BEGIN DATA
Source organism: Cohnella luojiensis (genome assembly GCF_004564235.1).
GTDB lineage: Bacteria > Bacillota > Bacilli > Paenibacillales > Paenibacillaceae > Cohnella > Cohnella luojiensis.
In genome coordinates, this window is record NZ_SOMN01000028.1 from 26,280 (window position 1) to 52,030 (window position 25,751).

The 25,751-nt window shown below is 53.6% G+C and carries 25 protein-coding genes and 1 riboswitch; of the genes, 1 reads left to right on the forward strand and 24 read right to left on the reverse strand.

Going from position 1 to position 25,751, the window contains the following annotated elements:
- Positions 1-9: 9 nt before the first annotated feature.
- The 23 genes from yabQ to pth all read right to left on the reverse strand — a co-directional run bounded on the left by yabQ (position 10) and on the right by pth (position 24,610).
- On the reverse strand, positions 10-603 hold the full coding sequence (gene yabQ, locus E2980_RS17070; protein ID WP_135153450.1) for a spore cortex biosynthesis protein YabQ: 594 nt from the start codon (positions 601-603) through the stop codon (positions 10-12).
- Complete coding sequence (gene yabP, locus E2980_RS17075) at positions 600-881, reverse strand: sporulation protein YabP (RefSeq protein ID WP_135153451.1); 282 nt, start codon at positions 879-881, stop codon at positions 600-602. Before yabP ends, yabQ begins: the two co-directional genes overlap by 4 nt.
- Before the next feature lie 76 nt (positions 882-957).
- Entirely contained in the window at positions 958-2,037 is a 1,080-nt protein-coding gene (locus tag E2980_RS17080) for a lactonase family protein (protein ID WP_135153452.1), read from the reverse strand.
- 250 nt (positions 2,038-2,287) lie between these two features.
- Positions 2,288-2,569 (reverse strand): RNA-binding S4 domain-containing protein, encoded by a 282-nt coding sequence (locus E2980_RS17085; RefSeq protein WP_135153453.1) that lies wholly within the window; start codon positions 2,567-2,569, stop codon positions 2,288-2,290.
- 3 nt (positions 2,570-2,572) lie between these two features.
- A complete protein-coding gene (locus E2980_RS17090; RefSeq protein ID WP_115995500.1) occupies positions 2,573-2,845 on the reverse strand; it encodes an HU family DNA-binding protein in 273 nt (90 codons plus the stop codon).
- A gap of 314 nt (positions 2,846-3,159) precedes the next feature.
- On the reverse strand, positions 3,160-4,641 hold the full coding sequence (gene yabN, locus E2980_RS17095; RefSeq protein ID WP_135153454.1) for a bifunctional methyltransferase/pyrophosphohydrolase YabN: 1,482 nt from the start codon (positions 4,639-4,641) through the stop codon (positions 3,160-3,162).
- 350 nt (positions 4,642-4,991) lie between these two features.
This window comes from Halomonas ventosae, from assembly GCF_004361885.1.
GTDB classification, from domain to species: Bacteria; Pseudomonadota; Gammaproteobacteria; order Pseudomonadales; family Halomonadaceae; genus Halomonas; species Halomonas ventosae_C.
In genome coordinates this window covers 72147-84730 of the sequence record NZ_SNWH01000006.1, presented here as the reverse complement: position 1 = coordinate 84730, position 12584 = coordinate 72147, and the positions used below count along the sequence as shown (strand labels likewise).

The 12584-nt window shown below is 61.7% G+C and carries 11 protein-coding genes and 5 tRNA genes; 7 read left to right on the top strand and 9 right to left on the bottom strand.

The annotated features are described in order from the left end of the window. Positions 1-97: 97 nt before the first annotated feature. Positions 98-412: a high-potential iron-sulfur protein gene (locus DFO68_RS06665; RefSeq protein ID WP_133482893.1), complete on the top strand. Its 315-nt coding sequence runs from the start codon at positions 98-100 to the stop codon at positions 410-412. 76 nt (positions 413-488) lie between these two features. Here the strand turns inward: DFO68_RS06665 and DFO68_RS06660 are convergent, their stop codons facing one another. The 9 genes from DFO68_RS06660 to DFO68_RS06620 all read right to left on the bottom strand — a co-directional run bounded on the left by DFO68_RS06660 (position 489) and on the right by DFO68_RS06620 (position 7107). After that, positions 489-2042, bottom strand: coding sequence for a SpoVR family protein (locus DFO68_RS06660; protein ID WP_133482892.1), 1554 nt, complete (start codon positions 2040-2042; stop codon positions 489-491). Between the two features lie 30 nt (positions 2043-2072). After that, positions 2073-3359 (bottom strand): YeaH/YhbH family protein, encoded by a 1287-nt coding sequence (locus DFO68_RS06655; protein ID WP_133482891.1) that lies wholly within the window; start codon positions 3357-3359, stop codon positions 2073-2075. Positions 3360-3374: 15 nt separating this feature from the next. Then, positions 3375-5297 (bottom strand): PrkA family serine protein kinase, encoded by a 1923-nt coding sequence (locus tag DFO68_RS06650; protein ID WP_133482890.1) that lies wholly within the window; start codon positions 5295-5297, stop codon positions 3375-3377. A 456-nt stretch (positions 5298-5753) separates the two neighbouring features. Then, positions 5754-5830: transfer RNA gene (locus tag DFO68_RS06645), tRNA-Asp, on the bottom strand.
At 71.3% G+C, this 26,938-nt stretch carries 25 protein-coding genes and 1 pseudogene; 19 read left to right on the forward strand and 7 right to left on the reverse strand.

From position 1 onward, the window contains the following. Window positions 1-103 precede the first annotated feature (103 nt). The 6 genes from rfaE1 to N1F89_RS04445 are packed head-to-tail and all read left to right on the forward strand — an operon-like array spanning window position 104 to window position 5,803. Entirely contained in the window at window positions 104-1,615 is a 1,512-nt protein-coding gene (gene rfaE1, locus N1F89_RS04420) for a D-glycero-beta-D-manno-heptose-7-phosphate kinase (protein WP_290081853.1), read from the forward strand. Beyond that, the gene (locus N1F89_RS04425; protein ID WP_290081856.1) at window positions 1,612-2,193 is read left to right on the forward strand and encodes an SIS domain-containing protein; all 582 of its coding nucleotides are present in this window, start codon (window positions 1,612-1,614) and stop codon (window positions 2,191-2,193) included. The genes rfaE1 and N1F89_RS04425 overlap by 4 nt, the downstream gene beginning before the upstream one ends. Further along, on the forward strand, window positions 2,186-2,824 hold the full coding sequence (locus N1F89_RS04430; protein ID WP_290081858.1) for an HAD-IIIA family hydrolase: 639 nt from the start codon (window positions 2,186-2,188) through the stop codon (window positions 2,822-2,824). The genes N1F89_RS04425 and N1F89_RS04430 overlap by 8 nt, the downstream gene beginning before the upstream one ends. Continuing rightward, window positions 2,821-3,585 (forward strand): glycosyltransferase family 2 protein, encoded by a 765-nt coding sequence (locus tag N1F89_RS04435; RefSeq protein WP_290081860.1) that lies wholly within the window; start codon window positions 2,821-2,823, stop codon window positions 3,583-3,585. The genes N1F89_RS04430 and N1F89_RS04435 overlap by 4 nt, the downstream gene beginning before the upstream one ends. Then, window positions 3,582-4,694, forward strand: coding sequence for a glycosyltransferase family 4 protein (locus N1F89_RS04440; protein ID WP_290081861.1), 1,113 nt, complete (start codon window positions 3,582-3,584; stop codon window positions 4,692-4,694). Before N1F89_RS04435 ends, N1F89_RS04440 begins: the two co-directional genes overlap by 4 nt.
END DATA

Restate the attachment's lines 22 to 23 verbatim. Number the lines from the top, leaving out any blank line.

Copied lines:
The 12584-nt window shown below is 61.7% G+C and carries 11 protein-coding genes and 5 tRNA genes; 7 read left to right on the top strand and 9 right to left on the bottom strand.

The annotated features are described in order from the left end of the window. Positions 1-97: 97 nt before the first annotated feature. Positions 98-412: a high-potential iron-sulfur protein gene (locus DFO68_RS06665; RefSeq protein ID WP_133482893.1), complete on the top strand. Its 315-nt coding sequence runs from the start codon at positions 98-100 to the stop codon at positions 410-412. 76 nt (positions 413-488) lie between these two features. Here the strand turns inward: DFO68_RS06665 and DFO68_RS06660 are convergent, their stop codons facing one another. The 9 genes from DFO68_RS06660 to DFO68_RS06620 all read right to left on the bottom strand — a co-directional run bounded on the left by DFO68_RS06660 (position 489) and on the right by DFO68_RS06620 (position 7107). After that, positions 489-2042, bottom strand: coding sequence for a SpoVR family protein (locus DFO68_RS06660; protein ID WP_133482892.1), 1554 nt, complete (start codon positions 2040-2042; stop codon positions 489-491). Between the two features lie 30 nt (positions 2043-2072). After that, positions 2073-3359 (bottom strand): YeaH/YhbH family protein, encoded by a 1287-nt coding sequence (locus DFO68_RS06655; protein ID WP_133482891.1) that lies wholly within the window; start codon positions 3357-3359, stop codon positions 2073-2075. Positions 3360-3374: 15 nt separating this feature from the next. Then, positions 3375-5297 (bottom strand): PrkA family serine protein kinase, encoded by a 1923-nt coding sequence (locus tag DFO68_RS06650; protein ID WP_133482890.1) that lies wholly within the window; start codon positions 5295-5297, stop codon positions 3375-3377. A 456-nt stretch (positions 5298-5753) separates the two neighbouring features. Then, positions 5754-5830: transfer RNA gene (locus tag DFO68_RS06645), tRNA-Asp, on the bottom strand.